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What on Earth Is Amazon Doing?

It also allowed companies to behave like people. As their social-media posts were woven into people’s feeds between actual humans’ jokes, gripes, and celebrations, brands started talking with customers directly. They offered support right inside people’s favorite apps. They did favors, issued giveaways, and even raised money for the downtrodden. Brands became #brands.

In 2018, I wrote about my personal experiences with this new kind of brand behavior for The Atlantic, when Comcast sent me 10 pizzas after I dared them to on Twitter. By then, brands had developed distinctive, humanlike personalities online: Wendy’s cattiness countered Arby’s dorkiness, for example. Steak-umm had become a kind of social-media hero, using the persona of a Rust Belt underdog to opine on social and political topics of all stripes.

Back then, I warned against growing too comfortable with these newly seductive corporate relationships. The brands were not real human friends, but neither were they faceless corporations anymore. That ennui has deepened, and “Ugh, #brands” has become a more common sentiment among people who might previously have found them charming. Now Amazon’s social-media mutiny expresses the same disgust, but in a despicable corporate voice.

That’s apt, because Amazon might be the best standard-bearer for the concept of an Evil Corporation. Over the past quarter century, it has devoured online shopping, publishing, music, and more. It has muscled out businesses by reportedly using their sales data to develop cheaper, competing products of its own. (The company has said its employees are prohibited from doing this.) It has sold conspiratorial books and dangerous goods. It has driven its warehouse and delivery labor force to exhaustion to bring you inexpensive stuff slightly faster than everyone else. It has sold people always-on microphones and cameras for home surveillance, then offered the data spoils to law enforcement. It drew cities into outrageous, highest-bidder incentives for a second headquarters, then abandoned one of the winners anyway.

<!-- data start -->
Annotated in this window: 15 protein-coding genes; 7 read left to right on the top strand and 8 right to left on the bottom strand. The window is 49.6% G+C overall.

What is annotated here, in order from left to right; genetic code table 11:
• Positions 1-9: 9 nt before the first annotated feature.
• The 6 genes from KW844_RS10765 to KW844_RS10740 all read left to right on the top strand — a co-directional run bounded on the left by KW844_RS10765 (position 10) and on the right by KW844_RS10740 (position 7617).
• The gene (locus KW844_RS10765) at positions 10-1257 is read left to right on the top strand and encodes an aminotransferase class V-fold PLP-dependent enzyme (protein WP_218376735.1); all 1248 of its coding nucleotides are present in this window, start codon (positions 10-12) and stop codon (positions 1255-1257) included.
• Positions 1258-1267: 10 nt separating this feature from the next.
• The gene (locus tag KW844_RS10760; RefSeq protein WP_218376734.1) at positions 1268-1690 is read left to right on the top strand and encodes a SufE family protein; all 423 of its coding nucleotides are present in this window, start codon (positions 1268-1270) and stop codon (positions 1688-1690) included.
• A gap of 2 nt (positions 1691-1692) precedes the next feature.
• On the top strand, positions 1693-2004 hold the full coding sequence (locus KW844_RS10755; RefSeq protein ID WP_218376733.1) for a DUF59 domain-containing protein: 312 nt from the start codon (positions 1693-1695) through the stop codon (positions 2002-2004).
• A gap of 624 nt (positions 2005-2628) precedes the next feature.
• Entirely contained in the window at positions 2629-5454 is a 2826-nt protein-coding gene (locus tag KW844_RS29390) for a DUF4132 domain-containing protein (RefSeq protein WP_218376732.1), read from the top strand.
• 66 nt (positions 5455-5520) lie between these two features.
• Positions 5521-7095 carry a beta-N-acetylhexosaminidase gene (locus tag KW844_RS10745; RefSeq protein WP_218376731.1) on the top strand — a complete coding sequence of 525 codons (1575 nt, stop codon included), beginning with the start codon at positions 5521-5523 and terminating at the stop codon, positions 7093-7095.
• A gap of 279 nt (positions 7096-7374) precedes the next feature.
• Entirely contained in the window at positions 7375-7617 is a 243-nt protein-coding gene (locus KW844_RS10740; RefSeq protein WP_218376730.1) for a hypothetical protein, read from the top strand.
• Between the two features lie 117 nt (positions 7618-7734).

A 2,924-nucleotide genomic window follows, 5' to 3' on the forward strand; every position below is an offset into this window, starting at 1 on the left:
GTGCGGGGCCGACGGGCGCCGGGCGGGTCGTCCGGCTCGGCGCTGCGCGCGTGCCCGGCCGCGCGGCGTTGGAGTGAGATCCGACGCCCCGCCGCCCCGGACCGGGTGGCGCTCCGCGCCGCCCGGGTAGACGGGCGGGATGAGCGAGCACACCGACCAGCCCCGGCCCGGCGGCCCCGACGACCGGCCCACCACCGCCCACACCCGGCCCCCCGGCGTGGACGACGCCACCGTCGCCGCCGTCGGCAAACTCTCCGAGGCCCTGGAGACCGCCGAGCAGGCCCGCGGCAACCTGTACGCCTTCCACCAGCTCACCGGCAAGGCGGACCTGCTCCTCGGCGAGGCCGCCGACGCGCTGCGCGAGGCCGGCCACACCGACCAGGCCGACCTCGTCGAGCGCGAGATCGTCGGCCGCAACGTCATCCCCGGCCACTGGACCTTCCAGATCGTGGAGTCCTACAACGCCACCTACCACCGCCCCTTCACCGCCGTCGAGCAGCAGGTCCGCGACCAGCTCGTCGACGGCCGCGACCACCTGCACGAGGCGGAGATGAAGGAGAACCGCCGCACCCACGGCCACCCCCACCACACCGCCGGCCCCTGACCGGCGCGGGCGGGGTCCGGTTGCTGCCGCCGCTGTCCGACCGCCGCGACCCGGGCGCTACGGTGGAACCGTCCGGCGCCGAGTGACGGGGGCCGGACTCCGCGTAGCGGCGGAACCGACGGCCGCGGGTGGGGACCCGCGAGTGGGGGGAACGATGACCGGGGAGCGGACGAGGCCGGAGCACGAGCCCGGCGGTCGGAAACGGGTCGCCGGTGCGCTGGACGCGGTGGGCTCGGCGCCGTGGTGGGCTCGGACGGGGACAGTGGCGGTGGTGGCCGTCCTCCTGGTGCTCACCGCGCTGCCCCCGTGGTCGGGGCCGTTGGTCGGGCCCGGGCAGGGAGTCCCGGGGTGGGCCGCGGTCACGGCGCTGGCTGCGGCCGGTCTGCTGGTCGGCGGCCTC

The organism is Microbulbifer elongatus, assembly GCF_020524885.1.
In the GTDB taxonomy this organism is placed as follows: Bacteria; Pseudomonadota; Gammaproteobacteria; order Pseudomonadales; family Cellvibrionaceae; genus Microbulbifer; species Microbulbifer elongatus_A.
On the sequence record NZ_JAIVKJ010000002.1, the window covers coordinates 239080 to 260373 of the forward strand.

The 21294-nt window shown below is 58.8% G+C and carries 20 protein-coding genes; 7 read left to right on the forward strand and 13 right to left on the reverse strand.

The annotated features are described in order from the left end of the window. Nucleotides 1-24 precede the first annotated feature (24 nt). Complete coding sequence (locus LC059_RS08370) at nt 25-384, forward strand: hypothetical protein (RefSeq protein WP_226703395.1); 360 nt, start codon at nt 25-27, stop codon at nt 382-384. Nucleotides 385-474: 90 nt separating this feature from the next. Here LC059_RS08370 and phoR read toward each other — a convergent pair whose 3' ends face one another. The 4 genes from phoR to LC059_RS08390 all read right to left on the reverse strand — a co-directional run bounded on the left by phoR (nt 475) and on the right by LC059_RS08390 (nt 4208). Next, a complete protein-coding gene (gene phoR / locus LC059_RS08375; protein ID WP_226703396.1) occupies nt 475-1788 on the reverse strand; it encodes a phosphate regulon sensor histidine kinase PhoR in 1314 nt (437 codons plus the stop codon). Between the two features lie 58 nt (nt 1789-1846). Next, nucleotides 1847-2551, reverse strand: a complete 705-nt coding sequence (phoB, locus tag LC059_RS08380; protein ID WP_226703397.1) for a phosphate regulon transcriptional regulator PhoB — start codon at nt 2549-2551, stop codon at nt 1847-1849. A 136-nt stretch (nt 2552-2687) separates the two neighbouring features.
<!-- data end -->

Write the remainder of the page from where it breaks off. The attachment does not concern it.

Given all the rest of its acts, isn’t it a little coy to gasp when the company talks nasty on Twitter?

As part of its aggressive campaign against its detractors, Amazon reportedly mustered an army of employee accounts on Twitter to parrot its talking points from the factory floor. This technique, which Amazon has used before, mirrors the 2016 and 2020 election disinformation campaigns. The messages are so confusing, at least one account created as a satire of Amazon’s swarm seems to have been mistaken for an authentic one. And Twitter has banned many similar, fake accounts. On the internet, even shitposting goes meta—and the press just gives it more oxygen.

No matter the outcome of the Alabama unionization effort, the implications of Amazon’s turn toward social-media hostility will reverberate longer and more broadly. Let’s hope it marks the beginning of the end of the #brands age. Consumers have affinities for branded products, but it was always a perversion for that fondness to evolve into empathy for the brand as a person. Corporate relations never should have entailed relationships; instead, companies are best held at the safe distance of impersonal transactions. Why not start to rebuild that skepticism today via Amazon’s new model for a company whose speech you sort of abhor, actually. How gross.



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